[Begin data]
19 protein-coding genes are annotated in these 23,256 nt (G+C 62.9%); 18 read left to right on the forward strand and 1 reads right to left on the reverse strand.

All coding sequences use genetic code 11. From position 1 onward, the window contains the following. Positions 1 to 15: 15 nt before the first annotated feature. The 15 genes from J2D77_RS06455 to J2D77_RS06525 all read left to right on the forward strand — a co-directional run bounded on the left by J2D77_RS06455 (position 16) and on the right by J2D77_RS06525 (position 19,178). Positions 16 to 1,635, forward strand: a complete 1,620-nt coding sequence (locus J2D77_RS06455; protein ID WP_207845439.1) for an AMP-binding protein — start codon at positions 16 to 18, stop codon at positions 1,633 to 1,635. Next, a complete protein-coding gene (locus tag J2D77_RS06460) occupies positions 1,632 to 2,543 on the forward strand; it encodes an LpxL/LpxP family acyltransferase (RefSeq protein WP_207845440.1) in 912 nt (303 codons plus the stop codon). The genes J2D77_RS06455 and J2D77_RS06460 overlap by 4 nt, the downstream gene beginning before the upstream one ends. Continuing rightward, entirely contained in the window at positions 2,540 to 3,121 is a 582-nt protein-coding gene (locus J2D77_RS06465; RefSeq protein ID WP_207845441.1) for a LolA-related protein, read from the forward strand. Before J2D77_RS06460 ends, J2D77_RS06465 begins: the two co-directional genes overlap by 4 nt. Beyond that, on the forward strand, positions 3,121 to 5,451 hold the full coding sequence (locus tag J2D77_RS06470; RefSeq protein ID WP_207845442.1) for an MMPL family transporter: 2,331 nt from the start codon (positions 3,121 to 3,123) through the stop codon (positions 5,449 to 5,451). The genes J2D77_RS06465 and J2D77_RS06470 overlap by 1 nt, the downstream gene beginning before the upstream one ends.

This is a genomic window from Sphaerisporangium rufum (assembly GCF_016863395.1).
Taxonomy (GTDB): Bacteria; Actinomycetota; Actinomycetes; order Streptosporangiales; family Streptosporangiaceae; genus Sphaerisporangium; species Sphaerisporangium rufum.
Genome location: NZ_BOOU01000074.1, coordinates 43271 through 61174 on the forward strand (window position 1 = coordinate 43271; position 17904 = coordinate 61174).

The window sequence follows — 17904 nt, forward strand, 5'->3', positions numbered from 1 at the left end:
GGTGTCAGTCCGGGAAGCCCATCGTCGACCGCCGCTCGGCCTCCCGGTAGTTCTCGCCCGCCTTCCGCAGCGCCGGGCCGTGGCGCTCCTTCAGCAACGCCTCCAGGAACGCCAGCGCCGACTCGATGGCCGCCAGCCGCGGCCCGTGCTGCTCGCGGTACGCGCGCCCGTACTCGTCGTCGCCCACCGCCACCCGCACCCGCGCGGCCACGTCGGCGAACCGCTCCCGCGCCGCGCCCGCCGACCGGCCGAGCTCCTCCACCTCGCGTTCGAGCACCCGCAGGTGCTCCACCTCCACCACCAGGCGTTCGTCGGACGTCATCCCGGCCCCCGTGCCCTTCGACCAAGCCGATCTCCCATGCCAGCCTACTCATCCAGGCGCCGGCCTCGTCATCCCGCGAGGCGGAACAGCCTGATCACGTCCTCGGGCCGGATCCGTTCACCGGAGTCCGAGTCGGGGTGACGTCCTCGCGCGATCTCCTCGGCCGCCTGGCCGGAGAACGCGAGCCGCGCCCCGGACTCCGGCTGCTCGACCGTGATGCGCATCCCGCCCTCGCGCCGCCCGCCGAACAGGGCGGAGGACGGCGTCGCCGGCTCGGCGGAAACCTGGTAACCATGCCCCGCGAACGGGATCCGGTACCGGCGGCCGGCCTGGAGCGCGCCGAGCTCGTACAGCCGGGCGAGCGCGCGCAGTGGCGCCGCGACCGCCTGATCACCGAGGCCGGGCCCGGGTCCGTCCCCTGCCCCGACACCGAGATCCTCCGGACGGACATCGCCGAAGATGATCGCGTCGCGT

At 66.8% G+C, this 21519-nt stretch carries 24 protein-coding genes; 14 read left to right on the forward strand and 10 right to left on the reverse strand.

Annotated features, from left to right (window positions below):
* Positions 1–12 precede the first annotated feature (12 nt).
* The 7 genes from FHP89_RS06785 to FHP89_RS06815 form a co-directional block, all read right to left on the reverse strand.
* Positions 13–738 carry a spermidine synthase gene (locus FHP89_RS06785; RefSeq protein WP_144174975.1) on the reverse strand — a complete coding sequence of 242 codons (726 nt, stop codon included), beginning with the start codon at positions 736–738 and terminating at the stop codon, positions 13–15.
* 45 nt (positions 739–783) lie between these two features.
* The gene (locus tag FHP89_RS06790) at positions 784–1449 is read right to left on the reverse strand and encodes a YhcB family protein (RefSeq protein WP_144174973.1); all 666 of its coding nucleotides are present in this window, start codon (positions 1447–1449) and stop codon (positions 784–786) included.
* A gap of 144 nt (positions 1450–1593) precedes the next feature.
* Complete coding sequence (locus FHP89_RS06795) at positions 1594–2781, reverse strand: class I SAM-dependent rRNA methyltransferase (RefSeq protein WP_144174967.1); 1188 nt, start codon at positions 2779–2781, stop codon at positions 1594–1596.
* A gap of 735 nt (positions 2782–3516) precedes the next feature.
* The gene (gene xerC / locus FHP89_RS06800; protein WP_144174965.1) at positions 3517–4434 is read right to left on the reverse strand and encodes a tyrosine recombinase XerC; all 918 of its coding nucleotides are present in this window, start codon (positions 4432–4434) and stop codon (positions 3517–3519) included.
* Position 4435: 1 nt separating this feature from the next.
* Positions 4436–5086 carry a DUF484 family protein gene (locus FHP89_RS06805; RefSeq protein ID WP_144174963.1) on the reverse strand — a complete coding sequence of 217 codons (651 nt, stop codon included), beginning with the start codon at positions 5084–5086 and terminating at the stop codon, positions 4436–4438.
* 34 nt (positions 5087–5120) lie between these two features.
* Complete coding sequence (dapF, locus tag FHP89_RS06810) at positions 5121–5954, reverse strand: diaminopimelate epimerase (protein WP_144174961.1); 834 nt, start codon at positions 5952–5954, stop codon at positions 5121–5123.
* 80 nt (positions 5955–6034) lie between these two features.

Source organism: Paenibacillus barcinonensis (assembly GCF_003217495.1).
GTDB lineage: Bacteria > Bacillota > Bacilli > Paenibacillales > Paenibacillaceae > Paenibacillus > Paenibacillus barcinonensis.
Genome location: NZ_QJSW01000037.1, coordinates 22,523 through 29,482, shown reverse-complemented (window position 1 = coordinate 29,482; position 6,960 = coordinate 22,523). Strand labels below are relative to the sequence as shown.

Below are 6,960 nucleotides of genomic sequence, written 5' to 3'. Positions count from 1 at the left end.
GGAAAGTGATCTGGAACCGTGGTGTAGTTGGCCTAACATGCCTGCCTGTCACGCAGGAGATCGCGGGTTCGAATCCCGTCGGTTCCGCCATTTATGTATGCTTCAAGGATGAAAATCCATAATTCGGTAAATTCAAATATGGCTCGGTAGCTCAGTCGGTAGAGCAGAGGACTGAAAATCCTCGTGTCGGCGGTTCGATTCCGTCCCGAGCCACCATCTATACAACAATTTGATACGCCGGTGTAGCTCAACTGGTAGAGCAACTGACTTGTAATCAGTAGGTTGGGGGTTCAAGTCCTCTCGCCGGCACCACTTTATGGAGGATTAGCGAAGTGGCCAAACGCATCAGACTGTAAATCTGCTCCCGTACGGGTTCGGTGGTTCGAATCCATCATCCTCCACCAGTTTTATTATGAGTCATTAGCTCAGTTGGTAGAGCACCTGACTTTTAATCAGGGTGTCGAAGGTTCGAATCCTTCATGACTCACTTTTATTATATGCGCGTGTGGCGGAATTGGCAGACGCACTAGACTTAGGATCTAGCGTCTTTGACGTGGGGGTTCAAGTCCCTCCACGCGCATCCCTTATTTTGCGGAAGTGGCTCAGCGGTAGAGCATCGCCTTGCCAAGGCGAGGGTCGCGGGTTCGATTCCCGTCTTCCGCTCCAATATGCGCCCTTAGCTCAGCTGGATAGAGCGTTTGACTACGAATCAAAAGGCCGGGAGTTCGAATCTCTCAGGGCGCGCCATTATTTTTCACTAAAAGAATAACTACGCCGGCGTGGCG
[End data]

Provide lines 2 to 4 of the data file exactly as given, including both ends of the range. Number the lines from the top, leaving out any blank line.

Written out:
All coding sequences use genetic code 11. From position 1 onward, the window contains the following. Positions 1 to 15: 15 nt before the first annotated feature. The 15 genes from J2D77_RS06455 to J2D77_RS06525 all read left to right on the forward strand — a co-directional run bounded on the left by J2D77_RS06455 (position 16) and on the right by J2D77_RS06525 (position 19,178). Positions 16 to 1,635, forward strand: a complete 1,620-nt coding sequence (locus J2D77_RS06455; protein ID WP_207845439.1) for an AMP-binding protein — start codon at positions 16 to 18, stop codon at positions 1,633 to 1,635. Next, a complete protein-coding gene (locus tag J2D77_RS06460) occupies positions 1,632 to 2,543 on the forward strand; it encodes an LpxL/LpxP family acyltransferase (RefSeq protein WP_207845440.1) in 912 nt (303 codons plus the stop codon). The genes J2D77_RS06455 and J2D77_RS06460 overlap by 4 nt, the downstream gene beginning before the upstream one ends. Continuing rightward, entirely contained in the window at positions 2,540 to 3,121 is a 582-nt protein-coding gene (locus J2D77_RS06465; RefSeq protein ID WP_207845441.1) for a LolA-related protein, read from the forward strand. Before J2D77_RS06460 ends, J2D77_RS06465 begins: the two co-directional genes overlap by 4 nt. Beyond that, on the forward strand, positions 3,121 to 5,451 hold the full coding sequence (locus tag J2D77_RS06470; RefSeq protein ID WP_207845442.1) for an MMPL family transporter: 2,331 nt from the start codon (positions 3,121 to 3,123) through the stop codon (positions 5,449 to 5,451). The genes J2D77_RS06465 and J2D77_RS06470 overlap by 1 nt, the downstream gene beginning before the upstream one ends.

This is a genomic window from Sphaerisporangium rufum (assembly GCF_016863395.1).
Taxonomy (GTDB): Bacteria; Actinomycetota; Actinomycetes; order Streptosporangiales; family Streptosporangiaceae; genus Sphaerisporangium; species Sphaerisporangium rufum.